12

In The Waters of Mars, it is shown that a Dalek left Adelaide Brooke unharmed when she was young during the events of The Stolen Earth, because she was a "fixed point in time", according to the words of the Doctor.

However, if they had succeeded in stealing the Earth (and they rather planned on it by taking any action at all) the future that is written for her (death on Mars on the first off-planet base) couldn't ever happen because there would be no more Earth in the solar system (nor humans, etc.), so leaving her unharmed is quite senseless.

Similarly, if she has to die on Mars she needs first to get to it, so when the Daleks spot her and realize the fixed point issue, why didn't they just abandon their whole plan as it has to fail to allow events of The Waters of Mars to happen?

18

It's probable the Daleks did not know what that fixed point in time would be -- perhaps she would turn out to be a fixed point in time in the future they were bringing about. They can't see the future, but apparently had some notion that it would be "wrong" (in the sense that Captain Jack is "wrong") to kill her.

It isn't stated what exactly the criteria are for making a point in time fixed. If there are rules, they may not be revealed to the audience. More likely, "fixed points" are entirely plot driven and in-universe explained just that certain time travelling characters/species are able to "feel" in some way.

I don't think we have enough information to say how much the Daleks knew -- perhaps they just got a queasy feeling and decided it was a bad idea without ever formalizing the thought "oh, hey, she's part of a fixed point in time".

The whole "fixed point" concept is firmly in Timey-Wimey ball territory; the only decent explanation in-universe is that the concept is too advanced for us to understand on any meaningful level either because of our relatively primitive science or because of a lack of some sort of temporal physiology. Out-of-universe, it is a mechanism to allow writers to sometimes block the Doctor from tinkering so much with time.

  • 1
    Thanks guys! I totally missed the point that they may approach to subject like "I don't know anything about it but to leave it alone" – Hary Feb 13 '14 at 17:30
6

In Moffat's who, fixed points are fixed by the fact that time travellers remember them; remember the last scene of Girl in the Fireplace. The kicker was that Madame de Pompadour wasn't just another queen in a history book, she was someone timeships were named after. So the doctor naturally could never arrive at the right time to keep his promise.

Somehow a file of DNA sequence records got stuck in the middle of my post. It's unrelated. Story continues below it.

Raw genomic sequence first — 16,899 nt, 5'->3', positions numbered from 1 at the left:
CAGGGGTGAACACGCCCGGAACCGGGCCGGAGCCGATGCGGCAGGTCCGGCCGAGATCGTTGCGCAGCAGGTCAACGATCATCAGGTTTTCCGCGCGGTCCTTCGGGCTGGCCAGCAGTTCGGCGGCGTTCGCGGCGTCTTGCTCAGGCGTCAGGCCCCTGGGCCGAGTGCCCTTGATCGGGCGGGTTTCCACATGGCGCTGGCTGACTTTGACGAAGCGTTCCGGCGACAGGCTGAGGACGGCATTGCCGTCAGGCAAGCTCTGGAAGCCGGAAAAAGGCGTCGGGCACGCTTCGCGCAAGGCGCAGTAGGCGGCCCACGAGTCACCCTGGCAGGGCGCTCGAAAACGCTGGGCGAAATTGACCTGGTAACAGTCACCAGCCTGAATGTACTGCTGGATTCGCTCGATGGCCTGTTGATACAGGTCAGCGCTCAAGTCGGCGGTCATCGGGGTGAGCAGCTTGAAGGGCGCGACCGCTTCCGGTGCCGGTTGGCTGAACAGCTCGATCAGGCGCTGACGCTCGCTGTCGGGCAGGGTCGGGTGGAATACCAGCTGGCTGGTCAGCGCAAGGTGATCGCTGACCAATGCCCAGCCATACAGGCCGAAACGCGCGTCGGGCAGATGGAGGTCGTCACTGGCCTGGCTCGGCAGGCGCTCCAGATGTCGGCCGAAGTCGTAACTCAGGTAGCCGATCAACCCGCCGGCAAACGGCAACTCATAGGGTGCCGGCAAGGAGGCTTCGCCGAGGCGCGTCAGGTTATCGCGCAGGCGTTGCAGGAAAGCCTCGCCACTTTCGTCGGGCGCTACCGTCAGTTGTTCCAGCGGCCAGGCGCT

Changing a fixed point remembered by everyone in the future, time-capable human empire would have started a new mini Time War with that empire. Resulting is a fleet full of 51st century battle cruisers showing up and interfering with the daleks plan.

Making the decision to start such a war would be above a typical Daleks pay grade.

In contrast, the genius of the whole 'destroy every possible universe' plan was that it wouldn't have left any time travellers around to come back and undo it...

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    Just a note: it wasn't Marie Antoinette. It was Madame de Pompadour. – Chris Feb 13 '14 at 21:36
  • 1
    Sadly, I don't have enough atron energy/reputation go back and change it. – soru Feb 14 '14 at 12:49
  • Strange. I have an edit button and have less rep than you... I wonder if it is based on overall network rep (I have lots on stack overflow)... – Chris Feb 14 '14 at 19:47
  • It may only apply to Time Lords, not all time travelers. There are weird metaphysical links between Time Lords and the "Web of Time", usually taken to be an artificial construct that Rassilon imposed on the universe. – OrangeDog Oct 30 '18 at 16:56
5

A dalek might be able to recognize a fixed point, but can they see the future that fixed point creates or is related to? Daleks have never (to my knowledge) demonstrated precognitive ability.

Essentially, the dalek in question knew that killing her would create a paradox (generally considered a Bad Thing™), but did not know what leaving her alive would result in. Taking an unknown future (which may not have even been a negative for the daleks) to avoid a bad present is a logical course of action.

-1

Maybe the Daleks have no notion of the fixed time issue except Dalek Caan. He is the one condemning the Daleks in the end because he saw through time itself. It would be only logical that he also saw the future of Adelaide Brooke and her importance in time or even her importance to the Doctor. Only through her he did not become the timelord victorious, who could have made even greater damage to time. Being amidst the Daleks and with Davros doing everything as Caan said, it is possible that he ordered them to leave Brooke (and maybe other important persons) alone for the "prophecy" to fulfill.

  • I love answers that start with "Maybe..." – tilley31 Aug 3 '18 at 15:19

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